Materials and methods
The two study cohorts, one a retrospective group and the other consisting of patients managed prospectively, were selected from the records of the maxillofacial department. Before commencing the study, local research ethics committee approval was obtained.
In the period 1991–2000, a total of 200 consecutive patients with histologically confirmed T1–T2 N0 M0 squamous cell carcinoma of the oral cavity received definitive curative treatment. The primary carcinoma was located in the FOM in 35 of these patients and they represent the historical control group for the present study. These patients were treated by wide local excision and either clinical observation of the neck ( n = 9) or elective neck dissection ( n = 26).
The second group comprised 60 patients, again all with T1–T2 N0 M0 oral squamous cell carcinoma, who were part of a prospective sentinel node trial (2001–2005). Within this group, there were 28 patients with cancer of the FOM and they represent the test population.
The test group was treated in a similar way to the traditional treatment cohort, namely by wide local excision of the primary tumour, but at the time of surgery underwent SNB. In the event that the sentinel node was negative, the neck was simply observed; if it was positive, the patient went on to have a therapeutic neck dissection (i.e., as treatment rather than elective surgery). The technique of SNB used has been reported before ; in brief, 0.2 ml of a radionuclide marker (Nanocoll labelled with Tc-99, 40–50 MBq) is injected around the periphery of the tumour, 0.5–1 cm from the margins, and lymphatic mapping is performed by preoperative dynamic lymphoscintigraphy (LSG). All imaging was carried out within 24 h before surgery. We considered the first node on the lymphatic drainage pathway from the primary tumour to be the sentinel node. Prior to surgery, a hand-held gamma probe was used to identify the sentinel node by detecting the radiation with a Geiger counter, and the site was marked on the patient’s skin. We used patent blue V dye and malleable lead blocks to assist location in the shine-through level I area. In the case of tumours within 2 cm of the midline, contralateral lymph nodes (as well as the ipsilateral ones) were considered for study.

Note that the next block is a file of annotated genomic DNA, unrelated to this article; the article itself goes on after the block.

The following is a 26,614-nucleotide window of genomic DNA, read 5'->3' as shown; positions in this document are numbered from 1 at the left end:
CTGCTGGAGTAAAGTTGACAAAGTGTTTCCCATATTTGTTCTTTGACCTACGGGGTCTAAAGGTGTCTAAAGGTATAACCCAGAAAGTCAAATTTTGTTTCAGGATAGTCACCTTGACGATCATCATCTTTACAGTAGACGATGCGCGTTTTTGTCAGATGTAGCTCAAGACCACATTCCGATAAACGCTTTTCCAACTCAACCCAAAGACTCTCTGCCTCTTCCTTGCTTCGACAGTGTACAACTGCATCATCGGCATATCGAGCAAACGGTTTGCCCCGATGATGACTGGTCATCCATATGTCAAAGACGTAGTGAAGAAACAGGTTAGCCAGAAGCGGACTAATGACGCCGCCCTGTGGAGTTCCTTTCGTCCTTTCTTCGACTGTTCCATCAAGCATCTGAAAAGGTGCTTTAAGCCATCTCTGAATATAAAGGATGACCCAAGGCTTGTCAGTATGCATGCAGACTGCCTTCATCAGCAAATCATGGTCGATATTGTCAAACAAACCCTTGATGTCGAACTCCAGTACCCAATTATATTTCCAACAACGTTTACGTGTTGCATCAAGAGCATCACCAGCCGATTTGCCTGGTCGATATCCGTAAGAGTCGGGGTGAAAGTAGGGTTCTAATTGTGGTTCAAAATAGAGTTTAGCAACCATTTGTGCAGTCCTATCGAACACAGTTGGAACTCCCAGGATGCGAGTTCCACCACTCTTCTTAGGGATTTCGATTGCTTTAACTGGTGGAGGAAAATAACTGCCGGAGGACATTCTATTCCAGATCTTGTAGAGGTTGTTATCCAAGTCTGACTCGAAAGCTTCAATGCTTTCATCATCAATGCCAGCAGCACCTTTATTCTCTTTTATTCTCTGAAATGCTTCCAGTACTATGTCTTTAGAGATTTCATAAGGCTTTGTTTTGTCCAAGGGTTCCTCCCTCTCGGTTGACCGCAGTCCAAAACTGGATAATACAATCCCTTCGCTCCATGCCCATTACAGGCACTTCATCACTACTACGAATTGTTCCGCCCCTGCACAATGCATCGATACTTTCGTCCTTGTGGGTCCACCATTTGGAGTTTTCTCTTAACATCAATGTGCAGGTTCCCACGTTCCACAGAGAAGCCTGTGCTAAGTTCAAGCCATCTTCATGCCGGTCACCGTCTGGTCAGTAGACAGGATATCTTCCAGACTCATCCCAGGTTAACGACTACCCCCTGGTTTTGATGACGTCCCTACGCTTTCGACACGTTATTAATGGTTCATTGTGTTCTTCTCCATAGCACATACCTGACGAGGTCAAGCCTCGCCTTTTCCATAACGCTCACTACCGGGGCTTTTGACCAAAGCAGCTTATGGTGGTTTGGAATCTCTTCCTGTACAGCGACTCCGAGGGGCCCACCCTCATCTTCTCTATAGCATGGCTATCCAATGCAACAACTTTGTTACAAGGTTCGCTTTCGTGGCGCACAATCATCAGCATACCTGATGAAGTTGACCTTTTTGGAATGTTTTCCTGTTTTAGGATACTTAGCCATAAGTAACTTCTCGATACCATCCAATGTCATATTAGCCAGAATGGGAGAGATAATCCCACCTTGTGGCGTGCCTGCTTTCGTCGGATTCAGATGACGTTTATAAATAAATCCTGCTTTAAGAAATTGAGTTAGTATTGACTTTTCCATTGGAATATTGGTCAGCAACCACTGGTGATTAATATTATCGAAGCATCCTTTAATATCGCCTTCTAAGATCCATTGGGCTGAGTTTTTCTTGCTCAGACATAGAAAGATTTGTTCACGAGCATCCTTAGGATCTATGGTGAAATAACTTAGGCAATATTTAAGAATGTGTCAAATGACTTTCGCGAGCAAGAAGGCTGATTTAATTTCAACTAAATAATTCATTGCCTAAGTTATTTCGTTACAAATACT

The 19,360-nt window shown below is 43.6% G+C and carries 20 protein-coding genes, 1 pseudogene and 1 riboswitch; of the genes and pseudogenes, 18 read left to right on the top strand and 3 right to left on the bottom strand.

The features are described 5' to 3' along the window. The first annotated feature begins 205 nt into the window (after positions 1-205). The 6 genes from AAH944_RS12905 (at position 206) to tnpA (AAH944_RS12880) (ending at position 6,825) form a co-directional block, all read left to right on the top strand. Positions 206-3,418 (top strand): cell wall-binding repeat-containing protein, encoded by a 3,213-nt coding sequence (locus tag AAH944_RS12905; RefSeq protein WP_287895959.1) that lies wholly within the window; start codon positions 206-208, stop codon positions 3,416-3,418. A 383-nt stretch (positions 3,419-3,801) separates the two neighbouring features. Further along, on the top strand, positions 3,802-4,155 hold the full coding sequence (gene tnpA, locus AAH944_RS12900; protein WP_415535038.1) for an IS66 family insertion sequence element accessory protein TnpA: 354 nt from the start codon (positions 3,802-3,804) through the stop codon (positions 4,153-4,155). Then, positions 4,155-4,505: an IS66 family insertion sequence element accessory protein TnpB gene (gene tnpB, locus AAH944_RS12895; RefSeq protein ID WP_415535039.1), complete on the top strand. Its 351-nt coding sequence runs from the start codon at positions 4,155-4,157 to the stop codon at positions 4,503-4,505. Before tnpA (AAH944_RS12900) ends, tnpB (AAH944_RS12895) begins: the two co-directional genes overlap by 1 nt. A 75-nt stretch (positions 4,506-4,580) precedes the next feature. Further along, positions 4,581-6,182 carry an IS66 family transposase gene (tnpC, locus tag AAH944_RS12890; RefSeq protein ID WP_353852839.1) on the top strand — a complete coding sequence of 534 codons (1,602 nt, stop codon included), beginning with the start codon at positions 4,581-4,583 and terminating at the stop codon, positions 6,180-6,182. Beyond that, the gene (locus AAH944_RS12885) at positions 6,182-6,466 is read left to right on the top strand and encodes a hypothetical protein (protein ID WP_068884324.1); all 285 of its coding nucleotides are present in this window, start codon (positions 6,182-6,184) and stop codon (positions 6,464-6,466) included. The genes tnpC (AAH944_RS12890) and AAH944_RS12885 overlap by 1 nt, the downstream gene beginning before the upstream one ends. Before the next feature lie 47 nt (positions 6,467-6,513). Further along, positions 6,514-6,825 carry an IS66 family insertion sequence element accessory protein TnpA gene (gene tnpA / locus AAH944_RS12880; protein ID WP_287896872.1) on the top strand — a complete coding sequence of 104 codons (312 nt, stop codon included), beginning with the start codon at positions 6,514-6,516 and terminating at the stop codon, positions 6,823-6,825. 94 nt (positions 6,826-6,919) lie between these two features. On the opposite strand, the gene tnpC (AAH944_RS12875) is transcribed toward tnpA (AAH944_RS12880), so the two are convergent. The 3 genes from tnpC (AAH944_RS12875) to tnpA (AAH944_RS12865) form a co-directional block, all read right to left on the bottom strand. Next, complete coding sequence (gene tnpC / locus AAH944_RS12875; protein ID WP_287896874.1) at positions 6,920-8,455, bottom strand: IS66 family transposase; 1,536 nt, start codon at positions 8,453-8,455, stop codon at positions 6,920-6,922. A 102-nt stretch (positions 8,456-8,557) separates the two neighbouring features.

The retrieved sentinel nodes were examined in detail by serial sectioning and dual-staining immunohistochemistry with haematoxylin and eosin (H&E) and cytokeratin. Most of our sentinel node patients were recruited in a multi-institutional study, and the protocol for the selection and evaluation of sentinel nodes was defined at that time. In brief, no frozen sections were allowed and formalin-fixed specimens were examined using H&E and cytokeratin staining, as described in detail in the report of the previous study. The recruitment of that study started in 1998 and finished in 2002; at that time, a protocol was submitted to the European Organisation for Research and Treatment of Cancer (EORTC) culminating in the Sentinel Node European Trial, and the two studies had similar protocols: when the SN was positive for occult disease, neck dissection was undertaken within 3 weeks of the original surgery. Type III modified radical neck dissections were performed, as in the Canniesburn trial, being carried out once a positive sentinel node had been confirmed. The neck dissection nodes were examined first by direct inspection and then further investigated by conventional H&E staining.
The use of immunocytochemistry for cytokeratin has allowed larger numbers of positive sentinel nodes to be detected. On the other hand, the meaning of these findings has not yet been established for the head and neck.
The follow-up period was >5 years for both the test and historical control groups.
The statistical analysis was performed with SPSS 16.0 (SPSS Inc., Chicago, IL, USA). The survival rate was calculated by Kaplan–Meier method and the log rank test was used to assess differences in survival between groups. A result was considered significant when the P -value was less than 0.05.